You might expect me to discuss story when talking about 3D World’s weaknesses. I must admit, it would make a great contrast to the first two entries. Unfortunately, I can’t make that leap. 3D World is a platformer, a genre that has never relied on story in order to provide entertainment. The set up is more or less the same as usual – nobody cares. The real weakness of this game comes from its lineage. While an amazing game, it doesn’t have the wow factor of Super Mario Bros 3, or Super Mario World. This isn’t because it lacks innovation, but because expectations are so high. Because of this, there are occasions where 3D World doesn’t wow, times where you feel like you’ve seen it before. This doesn’t come up often, but, when it arrives, it takes you out of the fun.
Runner up # 4 – Rayman Legends
This slot was a close call between Rayman Legends and The Legend of Zelda: A Link Between Worlds. In the end, I chose Rayman Legends because it didn’t have the expectation hurdle to overcome like A Link Between Worlds and 3D World. Rayman Legends is a game that succeeds on many levels. It knows exactly how platformers should work, and it does its best to capitalize on it. We have speed runs, collectables, unlockables, challenges, leaderboards, everything gamers need in order to push them to keep playing a predominantly single player game. The gameplay is fast, and there are lots of tricks and tools for advanced players to really get the most out of their experience, while being easy enough for beginners to play. On top of the stellar gameplay is the unique and beautiful art style. While it hardly has the following of the other three games, in many ways, Rayman Legends easily stands as one of the best games this year.
The problem with Rayman Legends comes with some bad design choices. Namely, the Murphy levels. During close to half of the levels available, you will be controlling a fly called Murphy and helping Rayman or one of the other characters through a level. These were meant to break up the action, which they do, but they come too frequently, and slow down the pace to a crawl. It wouldn’t be so bad if they were occasional bonus levels, but their absurd frequency really brings the game down a few pegs and prevents it from standing as high as it could. The other problem is that the game isn’t particularly long. While this is mitigated by all of the above features, the fact is that there is less content in this game than any of the others on this list.
Game of the Year – Fire Emblem: Awakening
Fire Emblem: Awakening is the perfect example of how gameplay is king. The Last of Us and Bioshock Infinite have infinitely (pun!) better characters and story, but, when it comes down to it, gaming is about gameplay and games with amazing gameplay will often rise to the top. While I may never forget the memorable ending of Infinite, or the realistic characterization of The Last of Us, what I won’t forget about Awakening is the fact that I’ve played through it in excess of five times and am still not tired of it. Awakening is the most accessible Fire Emblem game ever made, and possibly the most accessible SRPG ever made as well. With a massive amount of characters, variation, and a gameplay system that rewards experimentation, while keeping you sharp by adequately punishing your mistakes, Fire Emblem is the best game on the 3DS by a very wide margin.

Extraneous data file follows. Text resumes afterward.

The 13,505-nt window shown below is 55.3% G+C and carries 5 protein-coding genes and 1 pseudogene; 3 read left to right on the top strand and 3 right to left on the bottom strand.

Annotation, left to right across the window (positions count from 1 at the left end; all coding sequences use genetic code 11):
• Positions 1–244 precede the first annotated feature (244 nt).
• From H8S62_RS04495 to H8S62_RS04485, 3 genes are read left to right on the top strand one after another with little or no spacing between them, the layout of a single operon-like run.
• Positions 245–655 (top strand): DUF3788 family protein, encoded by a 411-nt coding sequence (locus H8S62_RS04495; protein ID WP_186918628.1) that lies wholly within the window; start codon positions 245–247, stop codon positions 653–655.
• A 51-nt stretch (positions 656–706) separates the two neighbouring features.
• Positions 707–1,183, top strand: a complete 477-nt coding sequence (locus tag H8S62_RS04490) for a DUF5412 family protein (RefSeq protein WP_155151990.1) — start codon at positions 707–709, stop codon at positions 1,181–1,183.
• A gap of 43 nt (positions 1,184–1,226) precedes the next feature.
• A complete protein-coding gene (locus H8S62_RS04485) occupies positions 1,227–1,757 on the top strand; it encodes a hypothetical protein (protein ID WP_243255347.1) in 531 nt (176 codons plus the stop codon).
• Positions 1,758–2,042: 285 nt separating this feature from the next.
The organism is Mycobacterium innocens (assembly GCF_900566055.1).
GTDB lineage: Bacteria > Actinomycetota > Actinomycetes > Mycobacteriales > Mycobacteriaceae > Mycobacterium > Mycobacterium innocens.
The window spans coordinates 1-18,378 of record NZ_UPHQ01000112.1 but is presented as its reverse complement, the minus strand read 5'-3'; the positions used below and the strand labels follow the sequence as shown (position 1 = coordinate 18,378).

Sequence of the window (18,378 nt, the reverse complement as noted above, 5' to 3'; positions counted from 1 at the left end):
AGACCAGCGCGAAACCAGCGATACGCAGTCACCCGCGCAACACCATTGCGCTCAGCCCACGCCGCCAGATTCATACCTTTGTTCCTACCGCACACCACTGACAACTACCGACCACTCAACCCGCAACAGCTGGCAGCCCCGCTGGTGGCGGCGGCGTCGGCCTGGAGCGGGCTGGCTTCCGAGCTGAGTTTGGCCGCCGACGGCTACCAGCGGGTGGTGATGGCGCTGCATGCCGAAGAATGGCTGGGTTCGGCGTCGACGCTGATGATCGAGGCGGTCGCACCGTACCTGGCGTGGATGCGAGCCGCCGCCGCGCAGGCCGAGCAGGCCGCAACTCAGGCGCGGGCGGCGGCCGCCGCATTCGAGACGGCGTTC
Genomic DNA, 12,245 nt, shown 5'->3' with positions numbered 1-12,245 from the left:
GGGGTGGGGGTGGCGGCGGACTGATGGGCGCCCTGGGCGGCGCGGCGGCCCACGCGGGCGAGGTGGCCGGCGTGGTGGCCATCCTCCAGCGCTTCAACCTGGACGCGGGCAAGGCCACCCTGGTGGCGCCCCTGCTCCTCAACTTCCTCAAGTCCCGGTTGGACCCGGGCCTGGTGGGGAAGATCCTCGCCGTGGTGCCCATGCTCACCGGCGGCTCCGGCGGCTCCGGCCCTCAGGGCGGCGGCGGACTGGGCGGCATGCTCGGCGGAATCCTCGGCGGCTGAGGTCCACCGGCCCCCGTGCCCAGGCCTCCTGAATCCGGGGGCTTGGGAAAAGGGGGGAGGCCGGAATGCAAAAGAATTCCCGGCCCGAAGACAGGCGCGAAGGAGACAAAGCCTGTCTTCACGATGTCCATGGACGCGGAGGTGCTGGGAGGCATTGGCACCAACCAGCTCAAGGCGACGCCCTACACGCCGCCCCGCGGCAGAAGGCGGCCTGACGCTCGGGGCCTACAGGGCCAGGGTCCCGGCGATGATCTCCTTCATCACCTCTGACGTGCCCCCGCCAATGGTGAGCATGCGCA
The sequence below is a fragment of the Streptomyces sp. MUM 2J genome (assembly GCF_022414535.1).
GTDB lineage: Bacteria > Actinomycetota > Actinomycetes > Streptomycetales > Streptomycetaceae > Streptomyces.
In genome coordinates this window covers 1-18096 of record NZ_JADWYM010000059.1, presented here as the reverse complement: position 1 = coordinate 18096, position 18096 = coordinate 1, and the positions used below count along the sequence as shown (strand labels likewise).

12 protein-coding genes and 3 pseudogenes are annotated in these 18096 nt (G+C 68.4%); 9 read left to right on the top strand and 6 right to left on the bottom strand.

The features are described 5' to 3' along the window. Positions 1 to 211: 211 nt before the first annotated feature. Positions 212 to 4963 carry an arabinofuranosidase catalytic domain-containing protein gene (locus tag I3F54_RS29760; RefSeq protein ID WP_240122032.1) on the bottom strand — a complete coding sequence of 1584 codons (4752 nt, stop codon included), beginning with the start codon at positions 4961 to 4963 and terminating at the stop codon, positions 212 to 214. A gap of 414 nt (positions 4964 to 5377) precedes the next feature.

When it comes to weaknesses, the story is rather generic and the characters are general taken from a stock pile. Nevertheless, these problems are rarely a concern because the gameplay is just so good. The characters are generic, but all of them are loveable in some way, and the game rewards finding and using your favourite units to win battles. The game isn’t perfect, and there are ways for advanced players to break the game, but it really does provide something for nearly everybody. Newbies can enjoy limited repercussions for their actions with Casual mode and an easy difficulty level, while the hardcore can venture into the Hard or Insanity mode features. It’s strange for a game to provide player exactly as much challenge as they want. Usually, easy is too easy and hard is just cheap deaths. This game provides a nearly perfect balance that I, for one, appreciate.
That’s my pick for this year. While The Last of Us and Grand Theft Auto are likely to sweep most people’s awards, I find far more quality content in Fire Emblem than either of those games. Nevertheless, as I mentioned before, this has been a very good year. The winner of the GOTY poll awhile back was Pokemon X/Y. I, personally, loved the game, but wouldn’t put it anywhere near this list, which goes to show how much people’s opinions really factor into these assessments (also hype, never forget hype). It’s true that these GOTY lists or announcements are pointless for the most part, but they’re fun, and isn’t that more important than having a point?
– Mistranslations for the Modern Gamer